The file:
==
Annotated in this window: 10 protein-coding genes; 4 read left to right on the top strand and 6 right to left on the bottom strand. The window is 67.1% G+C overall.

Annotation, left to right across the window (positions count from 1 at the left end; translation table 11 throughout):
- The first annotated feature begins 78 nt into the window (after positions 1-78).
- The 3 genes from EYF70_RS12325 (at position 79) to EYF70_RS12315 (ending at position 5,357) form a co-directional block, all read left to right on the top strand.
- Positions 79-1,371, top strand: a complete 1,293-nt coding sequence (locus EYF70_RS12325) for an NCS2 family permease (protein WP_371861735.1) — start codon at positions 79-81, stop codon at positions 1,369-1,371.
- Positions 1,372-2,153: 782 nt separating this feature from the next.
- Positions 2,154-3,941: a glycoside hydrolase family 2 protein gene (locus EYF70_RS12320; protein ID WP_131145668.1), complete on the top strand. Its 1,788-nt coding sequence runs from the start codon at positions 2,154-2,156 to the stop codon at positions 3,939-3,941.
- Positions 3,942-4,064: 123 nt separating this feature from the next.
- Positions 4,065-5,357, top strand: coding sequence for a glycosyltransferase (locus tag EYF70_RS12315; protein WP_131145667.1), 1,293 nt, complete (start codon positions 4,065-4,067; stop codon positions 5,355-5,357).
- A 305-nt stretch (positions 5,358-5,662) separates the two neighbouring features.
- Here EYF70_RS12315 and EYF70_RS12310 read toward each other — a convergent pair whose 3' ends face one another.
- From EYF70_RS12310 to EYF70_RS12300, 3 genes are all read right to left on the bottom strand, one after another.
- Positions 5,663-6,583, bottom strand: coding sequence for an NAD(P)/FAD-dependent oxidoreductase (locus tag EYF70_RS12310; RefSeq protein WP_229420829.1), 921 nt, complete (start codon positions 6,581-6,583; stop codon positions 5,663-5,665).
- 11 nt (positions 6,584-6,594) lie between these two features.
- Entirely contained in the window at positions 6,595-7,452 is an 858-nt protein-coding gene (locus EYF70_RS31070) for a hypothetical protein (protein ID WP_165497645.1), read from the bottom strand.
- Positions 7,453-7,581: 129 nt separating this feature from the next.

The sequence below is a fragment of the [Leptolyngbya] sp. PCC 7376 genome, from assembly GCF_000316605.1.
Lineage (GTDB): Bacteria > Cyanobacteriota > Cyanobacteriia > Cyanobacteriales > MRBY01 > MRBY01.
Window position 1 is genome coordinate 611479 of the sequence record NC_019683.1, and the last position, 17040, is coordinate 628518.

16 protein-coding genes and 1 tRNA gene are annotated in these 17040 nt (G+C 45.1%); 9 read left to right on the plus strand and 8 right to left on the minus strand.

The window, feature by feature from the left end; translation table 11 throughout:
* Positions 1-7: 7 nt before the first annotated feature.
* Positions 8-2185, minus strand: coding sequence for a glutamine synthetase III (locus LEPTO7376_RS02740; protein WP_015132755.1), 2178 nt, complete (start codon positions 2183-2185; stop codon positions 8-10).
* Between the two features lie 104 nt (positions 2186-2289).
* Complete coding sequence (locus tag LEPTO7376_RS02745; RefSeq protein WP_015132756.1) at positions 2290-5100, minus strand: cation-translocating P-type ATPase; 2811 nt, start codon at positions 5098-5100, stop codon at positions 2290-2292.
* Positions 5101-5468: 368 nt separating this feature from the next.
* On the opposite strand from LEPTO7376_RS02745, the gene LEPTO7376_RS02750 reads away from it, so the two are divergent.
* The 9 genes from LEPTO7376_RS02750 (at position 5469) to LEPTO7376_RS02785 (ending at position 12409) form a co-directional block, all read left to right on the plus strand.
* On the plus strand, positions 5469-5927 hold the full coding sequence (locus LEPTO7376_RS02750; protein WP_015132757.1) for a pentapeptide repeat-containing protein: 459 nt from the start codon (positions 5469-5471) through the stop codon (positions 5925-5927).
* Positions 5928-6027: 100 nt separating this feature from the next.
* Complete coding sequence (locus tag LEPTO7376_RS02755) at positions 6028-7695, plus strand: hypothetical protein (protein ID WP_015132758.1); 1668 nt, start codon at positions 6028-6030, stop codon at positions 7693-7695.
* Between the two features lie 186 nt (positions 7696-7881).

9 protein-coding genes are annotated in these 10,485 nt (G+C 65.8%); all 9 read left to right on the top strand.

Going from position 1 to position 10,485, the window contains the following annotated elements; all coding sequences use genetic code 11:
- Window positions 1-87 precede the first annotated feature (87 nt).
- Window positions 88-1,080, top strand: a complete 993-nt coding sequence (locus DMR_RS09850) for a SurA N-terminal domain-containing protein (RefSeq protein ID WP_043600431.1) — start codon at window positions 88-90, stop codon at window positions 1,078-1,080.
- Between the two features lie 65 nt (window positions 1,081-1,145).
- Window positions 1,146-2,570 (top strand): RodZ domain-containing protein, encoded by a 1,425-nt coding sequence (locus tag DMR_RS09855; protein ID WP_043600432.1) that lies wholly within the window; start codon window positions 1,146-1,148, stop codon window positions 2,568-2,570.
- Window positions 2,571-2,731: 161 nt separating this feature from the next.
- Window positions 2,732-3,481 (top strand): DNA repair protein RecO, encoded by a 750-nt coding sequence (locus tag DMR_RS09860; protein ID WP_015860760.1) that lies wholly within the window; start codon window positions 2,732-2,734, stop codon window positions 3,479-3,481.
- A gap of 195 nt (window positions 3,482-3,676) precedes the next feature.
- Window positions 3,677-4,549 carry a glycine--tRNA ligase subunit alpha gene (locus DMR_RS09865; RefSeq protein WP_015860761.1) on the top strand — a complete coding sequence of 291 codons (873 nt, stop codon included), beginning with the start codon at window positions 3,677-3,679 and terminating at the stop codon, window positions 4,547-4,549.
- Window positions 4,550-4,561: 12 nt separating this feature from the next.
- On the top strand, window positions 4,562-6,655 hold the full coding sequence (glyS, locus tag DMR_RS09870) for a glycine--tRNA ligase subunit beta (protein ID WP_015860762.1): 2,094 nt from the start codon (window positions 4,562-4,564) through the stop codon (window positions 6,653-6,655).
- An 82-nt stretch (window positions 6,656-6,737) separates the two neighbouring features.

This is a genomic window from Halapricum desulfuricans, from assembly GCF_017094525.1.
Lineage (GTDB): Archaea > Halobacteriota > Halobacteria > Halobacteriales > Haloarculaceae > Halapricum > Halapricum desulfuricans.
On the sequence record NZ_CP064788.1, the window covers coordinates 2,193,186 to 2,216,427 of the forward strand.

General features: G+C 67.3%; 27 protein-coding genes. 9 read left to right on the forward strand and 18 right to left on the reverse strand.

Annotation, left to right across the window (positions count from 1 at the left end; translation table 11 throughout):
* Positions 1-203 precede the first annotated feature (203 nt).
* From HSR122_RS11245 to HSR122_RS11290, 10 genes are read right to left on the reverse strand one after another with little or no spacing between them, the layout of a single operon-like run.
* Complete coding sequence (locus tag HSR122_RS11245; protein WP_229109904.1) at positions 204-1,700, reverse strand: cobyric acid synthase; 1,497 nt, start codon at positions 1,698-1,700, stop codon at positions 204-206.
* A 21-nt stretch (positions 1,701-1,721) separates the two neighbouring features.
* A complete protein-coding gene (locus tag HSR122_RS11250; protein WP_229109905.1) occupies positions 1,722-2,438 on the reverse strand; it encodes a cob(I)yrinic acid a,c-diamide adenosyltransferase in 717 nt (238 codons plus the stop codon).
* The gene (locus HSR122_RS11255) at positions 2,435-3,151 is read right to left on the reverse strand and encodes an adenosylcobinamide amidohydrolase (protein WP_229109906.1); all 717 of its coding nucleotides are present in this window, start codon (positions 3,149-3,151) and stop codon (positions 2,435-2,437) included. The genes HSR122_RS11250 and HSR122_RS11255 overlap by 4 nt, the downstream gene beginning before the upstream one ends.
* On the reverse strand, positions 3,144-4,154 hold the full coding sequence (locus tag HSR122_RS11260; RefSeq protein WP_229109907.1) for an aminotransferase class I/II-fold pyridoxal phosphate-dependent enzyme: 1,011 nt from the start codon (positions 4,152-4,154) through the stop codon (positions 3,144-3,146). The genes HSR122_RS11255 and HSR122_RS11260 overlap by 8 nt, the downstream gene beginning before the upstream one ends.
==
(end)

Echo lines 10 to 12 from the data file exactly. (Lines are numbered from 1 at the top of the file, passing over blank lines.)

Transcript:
- A 305-nt stretch (positions 5,358-5,662) separates the two neighbouring features.
- Here EYF70_RS12315 and EYF70_RS12310 read toward each other — a convergent pair whose 3' ends face one another.
- From EYF70_RS12310 to EYF70_RS12300, 3 genes are all read right to left on the bottom strand, one after another.